The acquisition was a stock purchase transaction to be completed before the end of 2008. National City would be merged into PNC, and the National City brand would be dissolved. The deal was approved by shareholders of both banks on December 23, 2008 and the acquisition was completed on December 31.
Although employees at the branches being sold off were retained, there were still heavy layoffs at National City's headquarters in Cleveland. PNC originally stated that 5,800 employees would be laid off corporate-wide across the new organization. In actuality, over 15,000 employees were laid off, all of them from the previous National City, with PNC losing customer and deposit market share in the Cleveland area as a result. National City Bank had been the largest bank in the Cleveland market and held the largest deposit share of all of its competitors. After the PNC merger, crosstown rival KeyBank became the largest bank in Cleveland, gaining a significant share of deposits once held by National City; KeyBank would later buy First Niagara and move into PNC's home market of Pittsburgh with the former National City branches PNC had to sell off.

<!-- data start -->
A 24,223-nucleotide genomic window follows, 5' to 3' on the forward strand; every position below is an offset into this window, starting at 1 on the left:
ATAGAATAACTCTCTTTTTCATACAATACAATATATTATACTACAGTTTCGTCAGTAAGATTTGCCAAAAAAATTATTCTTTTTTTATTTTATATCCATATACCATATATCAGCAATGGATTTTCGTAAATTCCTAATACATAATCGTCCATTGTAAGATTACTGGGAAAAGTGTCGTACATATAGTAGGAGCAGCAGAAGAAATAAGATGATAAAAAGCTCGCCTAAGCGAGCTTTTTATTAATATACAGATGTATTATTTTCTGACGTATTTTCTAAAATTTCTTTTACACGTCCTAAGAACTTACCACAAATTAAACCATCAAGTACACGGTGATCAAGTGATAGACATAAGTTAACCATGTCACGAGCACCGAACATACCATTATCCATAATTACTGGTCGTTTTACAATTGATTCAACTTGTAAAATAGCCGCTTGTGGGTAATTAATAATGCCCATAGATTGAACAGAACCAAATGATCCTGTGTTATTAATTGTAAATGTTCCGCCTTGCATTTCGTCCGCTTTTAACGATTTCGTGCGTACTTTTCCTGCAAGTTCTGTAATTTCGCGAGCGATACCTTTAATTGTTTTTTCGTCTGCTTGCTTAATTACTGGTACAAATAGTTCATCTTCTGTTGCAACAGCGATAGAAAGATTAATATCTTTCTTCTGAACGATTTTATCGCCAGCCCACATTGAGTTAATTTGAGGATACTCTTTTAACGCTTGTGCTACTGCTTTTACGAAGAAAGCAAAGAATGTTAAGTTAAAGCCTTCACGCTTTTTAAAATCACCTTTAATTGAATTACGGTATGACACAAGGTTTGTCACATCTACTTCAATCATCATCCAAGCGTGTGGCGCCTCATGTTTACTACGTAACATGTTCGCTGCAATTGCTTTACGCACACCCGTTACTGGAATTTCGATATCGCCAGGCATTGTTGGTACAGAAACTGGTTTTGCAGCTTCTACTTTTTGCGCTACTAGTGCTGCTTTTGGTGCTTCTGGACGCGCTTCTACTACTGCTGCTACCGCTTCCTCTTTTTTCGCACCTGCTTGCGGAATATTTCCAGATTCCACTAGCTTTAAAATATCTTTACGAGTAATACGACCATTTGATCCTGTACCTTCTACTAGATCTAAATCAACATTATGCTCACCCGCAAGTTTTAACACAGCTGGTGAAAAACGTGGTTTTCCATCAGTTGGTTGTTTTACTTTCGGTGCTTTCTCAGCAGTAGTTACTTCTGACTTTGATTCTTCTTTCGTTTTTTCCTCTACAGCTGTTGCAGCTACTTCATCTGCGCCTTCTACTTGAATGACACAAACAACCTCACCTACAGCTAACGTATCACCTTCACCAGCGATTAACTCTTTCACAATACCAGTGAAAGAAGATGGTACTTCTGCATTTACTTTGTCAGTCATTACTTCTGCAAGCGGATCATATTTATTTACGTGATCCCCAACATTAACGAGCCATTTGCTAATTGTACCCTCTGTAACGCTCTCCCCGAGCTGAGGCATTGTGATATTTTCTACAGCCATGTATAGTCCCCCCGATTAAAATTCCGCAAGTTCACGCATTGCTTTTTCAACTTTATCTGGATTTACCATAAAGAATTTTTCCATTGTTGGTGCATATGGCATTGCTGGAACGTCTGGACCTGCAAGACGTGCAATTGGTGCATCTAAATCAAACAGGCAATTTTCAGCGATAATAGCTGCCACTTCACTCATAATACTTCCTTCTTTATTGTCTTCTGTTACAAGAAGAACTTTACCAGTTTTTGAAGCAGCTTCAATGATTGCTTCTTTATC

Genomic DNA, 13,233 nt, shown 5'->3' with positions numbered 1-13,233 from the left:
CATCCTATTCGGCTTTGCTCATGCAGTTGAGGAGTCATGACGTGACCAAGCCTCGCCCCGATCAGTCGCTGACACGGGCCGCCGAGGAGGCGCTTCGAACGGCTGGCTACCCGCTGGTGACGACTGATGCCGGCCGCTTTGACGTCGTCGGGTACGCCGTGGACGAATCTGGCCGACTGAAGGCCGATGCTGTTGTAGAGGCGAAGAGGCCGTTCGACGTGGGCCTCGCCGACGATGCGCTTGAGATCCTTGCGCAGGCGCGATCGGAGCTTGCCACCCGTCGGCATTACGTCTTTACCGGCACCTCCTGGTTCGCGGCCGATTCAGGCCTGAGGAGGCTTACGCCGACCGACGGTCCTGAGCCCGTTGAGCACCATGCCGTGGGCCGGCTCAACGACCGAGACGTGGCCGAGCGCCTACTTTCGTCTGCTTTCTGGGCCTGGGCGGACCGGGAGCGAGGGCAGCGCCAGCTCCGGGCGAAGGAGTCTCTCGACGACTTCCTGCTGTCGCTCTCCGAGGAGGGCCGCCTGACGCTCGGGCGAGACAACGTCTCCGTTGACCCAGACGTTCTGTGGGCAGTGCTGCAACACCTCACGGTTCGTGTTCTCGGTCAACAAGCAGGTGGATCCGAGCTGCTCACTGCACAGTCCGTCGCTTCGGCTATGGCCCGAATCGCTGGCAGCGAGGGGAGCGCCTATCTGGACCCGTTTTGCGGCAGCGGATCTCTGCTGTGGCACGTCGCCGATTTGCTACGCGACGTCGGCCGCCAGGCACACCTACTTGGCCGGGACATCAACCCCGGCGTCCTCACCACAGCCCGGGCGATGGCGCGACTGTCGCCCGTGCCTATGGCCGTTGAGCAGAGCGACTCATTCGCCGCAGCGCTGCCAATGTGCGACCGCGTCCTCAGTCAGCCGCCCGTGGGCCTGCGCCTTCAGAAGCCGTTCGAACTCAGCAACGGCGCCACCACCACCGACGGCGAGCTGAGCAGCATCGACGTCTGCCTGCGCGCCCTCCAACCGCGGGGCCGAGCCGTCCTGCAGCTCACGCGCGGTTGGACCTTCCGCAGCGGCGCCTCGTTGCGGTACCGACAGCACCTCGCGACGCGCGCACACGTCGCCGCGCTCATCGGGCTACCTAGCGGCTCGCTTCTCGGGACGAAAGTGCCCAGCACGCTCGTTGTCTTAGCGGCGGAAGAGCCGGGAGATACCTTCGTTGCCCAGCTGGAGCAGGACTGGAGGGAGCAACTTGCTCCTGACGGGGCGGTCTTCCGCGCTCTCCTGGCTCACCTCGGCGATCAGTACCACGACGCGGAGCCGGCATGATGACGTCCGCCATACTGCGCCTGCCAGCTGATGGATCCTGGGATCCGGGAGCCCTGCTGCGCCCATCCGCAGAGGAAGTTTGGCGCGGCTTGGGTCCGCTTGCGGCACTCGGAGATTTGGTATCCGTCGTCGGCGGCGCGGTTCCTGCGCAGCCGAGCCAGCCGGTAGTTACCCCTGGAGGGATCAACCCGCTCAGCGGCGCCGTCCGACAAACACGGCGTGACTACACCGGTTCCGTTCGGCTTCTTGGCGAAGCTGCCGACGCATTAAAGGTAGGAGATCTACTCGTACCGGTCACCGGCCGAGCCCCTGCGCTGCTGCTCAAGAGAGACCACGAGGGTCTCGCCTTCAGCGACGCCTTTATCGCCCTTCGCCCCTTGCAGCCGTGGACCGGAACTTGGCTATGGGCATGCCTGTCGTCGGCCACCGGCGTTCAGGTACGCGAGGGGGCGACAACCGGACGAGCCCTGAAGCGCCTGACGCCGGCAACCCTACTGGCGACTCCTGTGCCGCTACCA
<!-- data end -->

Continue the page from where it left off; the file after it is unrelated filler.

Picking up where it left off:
The National City name lasted into 2010, since it would take PNC some time to integrate the two banks together. Despite the branch closures and the sale of others to First Niagara and Emclaire, PNC still ended up with a 46% market share in Pittsburgh, over three times the market share of second-place Citizens Financial Group, with 13%. PNC began to convert the National City branches that were not sold off or closed on November 7, 2009, starting with Pennsylvania (where the two had the most overlap), Florida, and the Youngstown & Steubenville, Ohio regions. The conversion of National City to PNC was completed in June 2010, in the following phases:
1845: Reuben Sheldon and Theodoric C. Severance, formerly of the Fireman's Insurance Company, organize The City Bank of Cleveland.